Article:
Slash Chords – Part II Beyond Western Harmony

September 5, 2007

Last time we covered how to substitute slash chords to simplify complex harmonic situations. Now we’ll look at how to use slash chords to create modal chord structures and interesting re-harmonizations. These techniques can be useful in creating a more modern sound in your writing and arranging.

What Mood Is Your Mode?
Modal music has intrigued jazz listeners since Miles Davis first released Kind Of Blue. Modal jazz has even influenced hip-hop artists such as Erica Badu and Outkast. Often the simplicity of modal music makes for some lazy writing, however. Rather than finding new ways to evoke a certain feeling, writers will just stack up 3rds or 4ths from the chosen mode. While this can be very effective, there are other ways of finding innovative and unique chord voicings. Slash chords can effectively create new tonalities within a mode. In Example 1 I�fve written a modal melody based off of the raised 5th from the E�� Lydian Augmented scale. This scale is the third mode of C melodic minor and has an eerie feeling to it.

Example 1
Example 1

Rather than harmonizing this example with tertian or quartal harmonies, I chose to use slash chords to generate my harmonic material. I did so by creating a worksheet with just the simple triads from the mode. Armed with my simple triads, I sat down at the piano and experimented with different triad/bass note combinations. After getting used to the sounds I was creating, I harmonized the melody with simple triads. The next step was to find the appropriate bass note for each triad. After some tinkering, I came up with the harmonization that you see above, which complements the melody accordingly.Next time you�fre writing modal music, try experimenting with slash chords to evoke new modal moods.

20th Century and the Avant-Garde
Slash chords can be a great way to get away from your typical diatonic chord progressions. One of my favorite ways to use slash chords almost completely disregards Western harmonic concepts. In the prior article on slash chords, we were only concerned with slash chords that do not appear as some form of a chord inversion. Today we are going to discuss every possible combination of triads over bass notes. But beware, for these chords are not for the faint of heart. They will definitely result in some sounds that your mother wouldn�ft approve of.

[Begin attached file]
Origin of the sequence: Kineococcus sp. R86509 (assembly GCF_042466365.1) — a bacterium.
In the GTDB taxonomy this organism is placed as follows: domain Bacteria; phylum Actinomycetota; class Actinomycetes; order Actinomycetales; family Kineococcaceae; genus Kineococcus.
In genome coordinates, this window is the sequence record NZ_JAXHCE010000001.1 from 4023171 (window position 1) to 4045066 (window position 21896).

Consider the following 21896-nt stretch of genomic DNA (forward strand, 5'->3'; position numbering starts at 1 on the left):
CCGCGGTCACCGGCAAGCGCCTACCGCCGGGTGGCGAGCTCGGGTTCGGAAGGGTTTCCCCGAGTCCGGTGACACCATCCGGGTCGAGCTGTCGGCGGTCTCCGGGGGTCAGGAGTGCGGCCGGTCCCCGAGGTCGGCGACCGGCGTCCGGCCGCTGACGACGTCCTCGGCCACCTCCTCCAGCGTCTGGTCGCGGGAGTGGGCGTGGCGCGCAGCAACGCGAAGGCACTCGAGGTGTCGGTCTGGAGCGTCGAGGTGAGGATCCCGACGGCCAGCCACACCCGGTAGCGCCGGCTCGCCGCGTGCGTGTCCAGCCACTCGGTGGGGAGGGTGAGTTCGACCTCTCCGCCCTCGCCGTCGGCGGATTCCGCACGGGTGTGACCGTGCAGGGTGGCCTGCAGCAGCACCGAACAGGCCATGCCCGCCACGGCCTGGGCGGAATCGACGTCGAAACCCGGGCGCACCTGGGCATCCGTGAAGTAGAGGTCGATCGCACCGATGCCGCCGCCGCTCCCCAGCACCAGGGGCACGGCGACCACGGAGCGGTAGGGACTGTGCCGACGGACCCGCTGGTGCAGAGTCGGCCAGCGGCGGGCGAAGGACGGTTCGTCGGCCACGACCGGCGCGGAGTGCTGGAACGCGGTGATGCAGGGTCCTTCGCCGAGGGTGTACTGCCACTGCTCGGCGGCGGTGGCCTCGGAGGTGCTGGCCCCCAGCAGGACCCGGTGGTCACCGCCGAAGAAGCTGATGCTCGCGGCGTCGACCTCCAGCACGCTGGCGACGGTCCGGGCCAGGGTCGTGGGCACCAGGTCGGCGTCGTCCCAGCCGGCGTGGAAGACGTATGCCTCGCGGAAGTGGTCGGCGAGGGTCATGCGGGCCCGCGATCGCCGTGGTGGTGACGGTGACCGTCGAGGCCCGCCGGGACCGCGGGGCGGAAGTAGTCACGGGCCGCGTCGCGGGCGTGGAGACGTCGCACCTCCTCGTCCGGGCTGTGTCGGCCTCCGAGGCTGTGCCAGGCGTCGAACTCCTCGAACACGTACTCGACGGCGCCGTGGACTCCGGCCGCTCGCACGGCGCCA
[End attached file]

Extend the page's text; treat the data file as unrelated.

Below you�fll find a chart that contains every possible major triad and bass note combination (Example 2).I�fve organized it from what I find to be the most consonant to the most dissonant. Each new chord is labeled in levels of dissonance, with Level 1 being the least dissonant and Level 12 containing the most dissonant harmonies. You might want to experiment on your own to create a similar chart for yourself. This chart was created using only a piano and my ears. You may find that you would like to re-order the levels of consonance/dissonance. In addition, you may want to try to generate a similar chart using only minor triads rather than major triads.

Example 2
Example 2

Once you�fve decided what order to put the chords in, there are two different ways to apply these chords to your writing. The first way I use this chart is to create the feeling of constant structures or stagnant harmony. This can be quite effective when scoring for horns or improvising solos at the piano or on guitar. To do this, simply pick a level that gives you the sound you�fre searching for. I happen to like Level 4 and use it quite frequently when stuck in a harmonic rut. Now that you�fve picked a level, you may harmonize each melody note three different ways. Using Level 4 on my chart as an example, I�fve harmonized the note E natural three different ways (Example 3). Try playing these on the piano and notice that although the chord changes, the level of dissonance stays the same. Experiment on your own by harmonizing your favorite melody with a level of dissonance that tickles your ear.

Example 3
Example 3

Another way to use this chart is to increase or decrease the level of dissonance perceived by the listener. This can be very effective at high points in an arrangement. Take a look at Example 4, where I�fve harmonized part of the melody to the tune �gMy Favorite Things.�h The first time through, you�fll see the traditional harmonization of this melody. The second time, I started on Level 3 and moved up to level 12, increasing the level of dissonance with each new melody note. Try playing these on a piano and notice how the level of dissonance increases each time a new chord voicing is played. The top voice can act as the root, third, or fifth of a chord. This gives you three different ways to harmonize any melody note at any given level of dissonance.

Example 4
Example 4

Try This at Home!
Armed with these techniques, you can start to form new sounds and harmonic movement with some of your favorite tunes. Remember to experiment with the tools and use the techniques as guidelines, not as strict rules. The sonorities produced by many of these chords are about breaking the rules. Stravinsky didn�ft become famous for his easy listening; he broke rules and as a result he revolutionized western harmonic concepts.Be a rebel; write like you don�ft know what a major scale is and perhaps you�fll find new harmonic backgrounds to incorporate into your next masterpiece.

A graduate of Berklee College of Music, Chaim Burstein is an active jazz musician and educator working in the greater Philadelphia area. He is currently working towards obtaining his Master of Music in Jazz Studies from the University of the Arts. www.myspace.com/chaimburstein

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